This is why knee, hip and shoulder replacements are becoming more common for people as young as 40 for whom active lifestyles are being limited by early onset of arthritis symptoms.
“The surgical techniques have improved, and longevity of the implants is now 20 to 25 years. As a result, we’re seeing younger people, in the 40 to 50 age range, turning to joint replacement when their quality of life is compromised. The materials in today’s implants have improved too. Ball and socket combinations of metal-against-polyethylene plastic are doing better than laboratory predictions,” said Francis Ennis, MD, an orthopedic surgeon at Greenwich Hospital in Greenwich, Connecticut.
Computer assisted techniques at Greenwich Hospital allow the surgeon to make very precise cuts in the bone, and this helps to accurately align the replacement components anatomically. “This type of minimally invasive procedure is less disruptive to soft tissues, muscle and tendons around the joint. Most people can walk without a cane in less than two weeks after muscle-sparing knee replacement,” said Kavanagh.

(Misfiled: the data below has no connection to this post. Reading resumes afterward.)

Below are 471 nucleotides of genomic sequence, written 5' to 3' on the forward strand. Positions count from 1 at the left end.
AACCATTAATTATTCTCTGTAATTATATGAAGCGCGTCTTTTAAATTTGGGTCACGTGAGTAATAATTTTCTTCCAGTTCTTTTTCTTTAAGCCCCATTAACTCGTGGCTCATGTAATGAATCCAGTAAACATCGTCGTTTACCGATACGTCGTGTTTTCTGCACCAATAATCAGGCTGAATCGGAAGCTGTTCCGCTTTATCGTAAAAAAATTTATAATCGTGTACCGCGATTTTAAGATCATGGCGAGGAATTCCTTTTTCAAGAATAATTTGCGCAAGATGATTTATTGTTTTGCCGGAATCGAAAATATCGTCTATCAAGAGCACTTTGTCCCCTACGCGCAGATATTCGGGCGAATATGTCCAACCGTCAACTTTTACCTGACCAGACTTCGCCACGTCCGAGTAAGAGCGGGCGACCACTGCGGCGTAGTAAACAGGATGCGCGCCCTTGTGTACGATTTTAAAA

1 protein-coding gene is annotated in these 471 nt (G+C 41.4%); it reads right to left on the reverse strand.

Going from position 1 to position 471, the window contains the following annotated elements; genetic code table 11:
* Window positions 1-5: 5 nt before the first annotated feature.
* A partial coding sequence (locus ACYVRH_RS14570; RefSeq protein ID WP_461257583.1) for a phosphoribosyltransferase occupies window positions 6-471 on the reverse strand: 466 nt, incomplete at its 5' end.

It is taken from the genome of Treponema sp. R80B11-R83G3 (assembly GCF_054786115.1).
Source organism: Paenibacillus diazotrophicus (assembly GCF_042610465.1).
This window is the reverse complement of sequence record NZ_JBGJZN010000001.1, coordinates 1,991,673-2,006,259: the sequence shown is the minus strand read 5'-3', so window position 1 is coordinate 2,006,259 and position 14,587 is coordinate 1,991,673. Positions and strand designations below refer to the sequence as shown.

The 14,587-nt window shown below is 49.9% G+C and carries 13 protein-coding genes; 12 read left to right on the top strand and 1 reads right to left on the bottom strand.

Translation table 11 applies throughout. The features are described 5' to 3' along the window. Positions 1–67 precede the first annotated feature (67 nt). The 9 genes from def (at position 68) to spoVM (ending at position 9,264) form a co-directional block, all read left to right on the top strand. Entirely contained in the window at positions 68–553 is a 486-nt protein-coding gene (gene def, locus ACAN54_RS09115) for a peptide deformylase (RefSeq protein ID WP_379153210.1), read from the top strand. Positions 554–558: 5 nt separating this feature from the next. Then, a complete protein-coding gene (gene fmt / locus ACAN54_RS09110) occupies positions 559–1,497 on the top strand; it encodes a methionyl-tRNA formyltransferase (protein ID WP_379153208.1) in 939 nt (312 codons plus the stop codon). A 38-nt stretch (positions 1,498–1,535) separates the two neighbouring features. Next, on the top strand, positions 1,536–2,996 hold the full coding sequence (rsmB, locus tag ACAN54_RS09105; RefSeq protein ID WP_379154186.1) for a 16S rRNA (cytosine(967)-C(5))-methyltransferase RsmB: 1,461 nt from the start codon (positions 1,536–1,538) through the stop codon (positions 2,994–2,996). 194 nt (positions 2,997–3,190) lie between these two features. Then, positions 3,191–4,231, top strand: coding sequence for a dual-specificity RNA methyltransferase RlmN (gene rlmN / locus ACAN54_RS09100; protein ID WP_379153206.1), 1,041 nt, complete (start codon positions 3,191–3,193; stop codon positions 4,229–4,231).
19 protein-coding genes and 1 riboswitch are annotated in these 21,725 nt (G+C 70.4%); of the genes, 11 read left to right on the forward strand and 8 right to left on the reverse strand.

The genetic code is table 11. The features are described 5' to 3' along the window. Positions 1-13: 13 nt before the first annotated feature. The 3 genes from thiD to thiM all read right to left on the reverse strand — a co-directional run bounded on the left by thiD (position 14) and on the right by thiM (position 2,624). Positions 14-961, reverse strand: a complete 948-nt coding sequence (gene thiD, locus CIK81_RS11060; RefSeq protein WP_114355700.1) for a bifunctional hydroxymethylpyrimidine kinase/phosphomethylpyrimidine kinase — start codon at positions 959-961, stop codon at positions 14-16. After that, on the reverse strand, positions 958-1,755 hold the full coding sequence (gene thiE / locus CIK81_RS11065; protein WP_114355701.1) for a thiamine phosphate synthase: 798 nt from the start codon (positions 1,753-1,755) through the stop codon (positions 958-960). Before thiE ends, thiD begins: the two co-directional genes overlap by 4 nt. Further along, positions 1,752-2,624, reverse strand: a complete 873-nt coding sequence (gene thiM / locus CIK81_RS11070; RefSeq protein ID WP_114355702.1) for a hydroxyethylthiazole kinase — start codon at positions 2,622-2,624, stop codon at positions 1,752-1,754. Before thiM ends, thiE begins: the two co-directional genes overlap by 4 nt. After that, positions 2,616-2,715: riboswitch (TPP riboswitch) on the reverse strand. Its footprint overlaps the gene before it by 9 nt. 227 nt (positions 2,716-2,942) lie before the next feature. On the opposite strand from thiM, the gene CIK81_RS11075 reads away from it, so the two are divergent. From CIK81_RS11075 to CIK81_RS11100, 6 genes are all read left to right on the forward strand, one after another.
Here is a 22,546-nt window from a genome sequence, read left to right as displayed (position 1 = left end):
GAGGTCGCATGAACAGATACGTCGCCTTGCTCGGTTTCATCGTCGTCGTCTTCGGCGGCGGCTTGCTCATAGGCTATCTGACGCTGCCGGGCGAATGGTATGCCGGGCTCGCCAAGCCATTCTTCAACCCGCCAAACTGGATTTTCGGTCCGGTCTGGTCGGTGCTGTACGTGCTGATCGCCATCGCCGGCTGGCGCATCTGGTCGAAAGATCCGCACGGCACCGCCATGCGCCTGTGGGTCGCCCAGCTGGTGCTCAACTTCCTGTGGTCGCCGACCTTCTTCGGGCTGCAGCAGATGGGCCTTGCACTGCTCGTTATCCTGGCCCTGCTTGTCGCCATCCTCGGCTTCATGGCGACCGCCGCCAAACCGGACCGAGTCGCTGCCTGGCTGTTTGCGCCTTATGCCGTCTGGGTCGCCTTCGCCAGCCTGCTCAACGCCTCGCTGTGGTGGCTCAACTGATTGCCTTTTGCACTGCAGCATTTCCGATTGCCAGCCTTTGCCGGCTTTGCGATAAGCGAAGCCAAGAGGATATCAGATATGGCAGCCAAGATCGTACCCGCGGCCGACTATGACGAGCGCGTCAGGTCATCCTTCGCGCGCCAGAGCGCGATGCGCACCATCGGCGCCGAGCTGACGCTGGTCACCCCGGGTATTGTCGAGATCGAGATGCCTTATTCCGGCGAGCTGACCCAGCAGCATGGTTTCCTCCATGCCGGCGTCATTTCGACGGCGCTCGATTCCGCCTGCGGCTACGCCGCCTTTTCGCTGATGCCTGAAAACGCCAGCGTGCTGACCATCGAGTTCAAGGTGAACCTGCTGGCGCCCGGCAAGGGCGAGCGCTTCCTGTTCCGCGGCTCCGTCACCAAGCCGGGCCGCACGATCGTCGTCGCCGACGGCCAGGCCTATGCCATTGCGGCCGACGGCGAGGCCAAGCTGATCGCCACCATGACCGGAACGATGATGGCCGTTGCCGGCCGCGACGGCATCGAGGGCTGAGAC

One of the biggest advances in joint replacement over the past year or two is the multimodal approach to pain management that includes a pre-operative “nerve block” or numbing agent to relieve nerve pain. “This tends to reduce the need for narcotic pain medication after surgery, and also diminishes nausea and other side effects caused by some pain medications,” explained Ennis.
Arthritis is considered the most common cause of disability in the United States, affecting about 1 in every 5 adults, according to the U.S. Centers for Disease Control and Prevention.